An increasing share of mobile devices relies on touch-based interactions. While the traditional interactions recognized in the Web platform (keyboard, mouse input) can still be applied in this context, a more specific handling of touch-based input is a critical aspect of creating well-adapted user experiences, which Touch Events in the DOM (Document Object Model) enable.
The Vibration API lets mobile developers take advantage of haptic feedback to create new form of interactions (e.g. in games).
Mobile devices follow their users everywhere, and many mobile users rely on them to remind them or notify them of events, such as messages: the Web Notifications specification enables that feature in the Web environment.
The hardware constraints of mobile devices, and their different usage context can make mobile users experience similar barriers to people with disabilities. These similarities in barriers mean that similar solutions can be used to cater for them, making a Web site accessible both for people with disabilities and mobile devices a natural goal (as detailed in Relationship between Mobile Web Best Practices and WCAG).
The WCAG and UAWG Working Group provide guidance on mobile accessibility in how Web Content Accessibility Guidelines (WCAG) and other WAI guidelines apply to mobile — that is, making websites and applications more accessible to people with disabilities when they are using mobile phones and a broad range of other devices.
WAI-ARIA provides semantic information on widgets, structures and behaviors hooks to make Web applications more accessible, including on mobile devices.
|Touch-based interactions||Touch Events|
|Accessibility||Relationship between Mobile Web Best Practices (MWBP) and Web Content Accessibility Guidelines (WCAG)|
|Mobile Accessibility: How WCAG 2.0 and Other W3C/WAI Guidelines Apply to Mobile|
|Accessible Rich Internet Applications (WAI-ARIA) 1.0|
Technologies in progress
The Pointer Events Working Group has made good progress on an alternative approach to handle user input, Pointer Events, that allows to handle mouse, touch and pen events under a single model. It provides a complementary and more unified approach to the currently more widely deployed Touch Events.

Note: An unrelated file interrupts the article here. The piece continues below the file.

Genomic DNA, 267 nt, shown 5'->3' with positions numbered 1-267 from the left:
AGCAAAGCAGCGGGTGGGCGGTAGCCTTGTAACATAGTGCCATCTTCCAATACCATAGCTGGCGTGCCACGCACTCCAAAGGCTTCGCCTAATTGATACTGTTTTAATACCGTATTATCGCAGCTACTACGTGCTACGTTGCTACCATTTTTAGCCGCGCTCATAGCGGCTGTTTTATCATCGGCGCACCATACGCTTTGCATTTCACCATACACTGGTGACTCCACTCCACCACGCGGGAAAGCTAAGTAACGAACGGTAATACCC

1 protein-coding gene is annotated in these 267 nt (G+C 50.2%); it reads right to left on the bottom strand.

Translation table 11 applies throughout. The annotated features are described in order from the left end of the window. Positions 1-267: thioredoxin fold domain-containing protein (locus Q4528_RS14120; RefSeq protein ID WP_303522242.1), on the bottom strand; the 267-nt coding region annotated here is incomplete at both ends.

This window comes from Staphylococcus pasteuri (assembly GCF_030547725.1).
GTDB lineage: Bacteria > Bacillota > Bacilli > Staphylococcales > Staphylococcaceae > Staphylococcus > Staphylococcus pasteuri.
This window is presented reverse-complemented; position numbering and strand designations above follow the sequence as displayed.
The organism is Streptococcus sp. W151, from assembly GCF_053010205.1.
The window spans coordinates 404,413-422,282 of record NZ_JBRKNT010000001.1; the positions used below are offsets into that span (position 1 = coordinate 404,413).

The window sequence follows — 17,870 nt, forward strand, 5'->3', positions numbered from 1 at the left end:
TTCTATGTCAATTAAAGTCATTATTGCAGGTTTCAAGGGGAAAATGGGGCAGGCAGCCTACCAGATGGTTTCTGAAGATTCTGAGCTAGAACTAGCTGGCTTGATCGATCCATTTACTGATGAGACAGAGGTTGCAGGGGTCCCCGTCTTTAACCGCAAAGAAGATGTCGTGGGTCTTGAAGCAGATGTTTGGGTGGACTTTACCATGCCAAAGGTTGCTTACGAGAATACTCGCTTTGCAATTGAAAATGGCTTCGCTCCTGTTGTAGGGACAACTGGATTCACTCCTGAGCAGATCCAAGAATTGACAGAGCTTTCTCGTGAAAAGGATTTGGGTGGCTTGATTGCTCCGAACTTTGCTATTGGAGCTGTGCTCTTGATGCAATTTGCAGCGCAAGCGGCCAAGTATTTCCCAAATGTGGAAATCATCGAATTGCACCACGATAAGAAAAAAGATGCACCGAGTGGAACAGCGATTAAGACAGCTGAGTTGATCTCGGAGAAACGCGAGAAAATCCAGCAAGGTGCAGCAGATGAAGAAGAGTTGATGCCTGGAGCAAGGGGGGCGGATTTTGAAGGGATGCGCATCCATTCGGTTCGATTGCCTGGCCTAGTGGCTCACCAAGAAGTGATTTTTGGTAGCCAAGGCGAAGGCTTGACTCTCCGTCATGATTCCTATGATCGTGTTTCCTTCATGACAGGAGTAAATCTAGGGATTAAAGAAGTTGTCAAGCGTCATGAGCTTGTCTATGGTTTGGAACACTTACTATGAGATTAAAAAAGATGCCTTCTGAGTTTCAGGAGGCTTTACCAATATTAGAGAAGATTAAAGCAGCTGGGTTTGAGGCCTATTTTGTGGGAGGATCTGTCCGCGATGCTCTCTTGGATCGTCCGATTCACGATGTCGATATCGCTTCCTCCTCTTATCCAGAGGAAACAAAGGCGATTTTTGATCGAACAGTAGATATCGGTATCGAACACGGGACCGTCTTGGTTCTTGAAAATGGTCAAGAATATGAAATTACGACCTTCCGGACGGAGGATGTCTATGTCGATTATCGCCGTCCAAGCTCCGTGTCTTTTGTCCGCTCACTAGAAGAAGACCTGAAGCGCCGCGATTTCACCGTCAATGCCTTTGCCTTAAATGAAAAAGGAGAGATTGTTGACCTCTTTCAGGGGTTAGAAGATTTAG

In particular, the CSS property
touch-action that lets filter gesture events on elements is gaining traction beyond implementations of Pointer Events.
The early proposal for an Input Device capabilities API would provide information about a given “mouse” event comes from a touch-capable device.
As more and more content gets rendered as long scrollable lists, more and more logic is attached to scrolling events, and the quality of the user experience of these actions is highly dependent on their performances. The CSSOM View Module determines when scrolling events get fired, and let developers specify the type of scrolling behavior they want.
The proposed work on CSS Scroll Snap Points adds greater ability to control the behavior of panning and scrolling by defining points to which an app view would snap when the user moves through the page.
will-change property is also available to indicate to browsers that a given part of the page will be soon scrolled to and should be pre-rendered.
The Push API makes it possible for server-side notifications to alert the user, even if the browser is not running.
Whether users are speaking commands to their apps or working with them through non-haptic interactions, they risk seeing the screens turned off automatically by their devices screensaver. An early proposal for a Wake Lock API would let developers signal the needs to keep the screen up in these circumstances.
|Touch-based interactions||Pointer Events - Level 2|
|touch-action in Pointer Events - Level 2|
|Input Device Capabilities|
|Smooth scrolling||CSSOM View Module|
|CSS Scroll Snap Module Level 1|
|CSS Will Change Module Level 1|
|Screen wake||Wake Lock API|
The Input Method Editor (IME) API provides Web applications with scripted access to an IME (input-method editor) associated with a hosting user agent. Editorial support is required for this specification to move forward.
|Speech-based interactions||Speech synthesis in Web Speech API||Speech API Community Group|
|Speech recognition in Web Speech API||Speech API Community Group|
|Input method||Input Method Editor API||Web Platform Working Group|
- Intent-based events
- As the Web reaches new devices, and as devices gain new user interactions mechanisms, it seems useful to allow Web developers to react to a more abstract set of user interactions: instead of having to work in terms of “click”, “key press”, or “touch event”, being able to react to an “undo” command, or a “next page” command independently of how the user instructed it to the device. The IndieUI Events specification was an attempt to address this need. The work has been discontinued for now, due to lack of support from would-be implementers.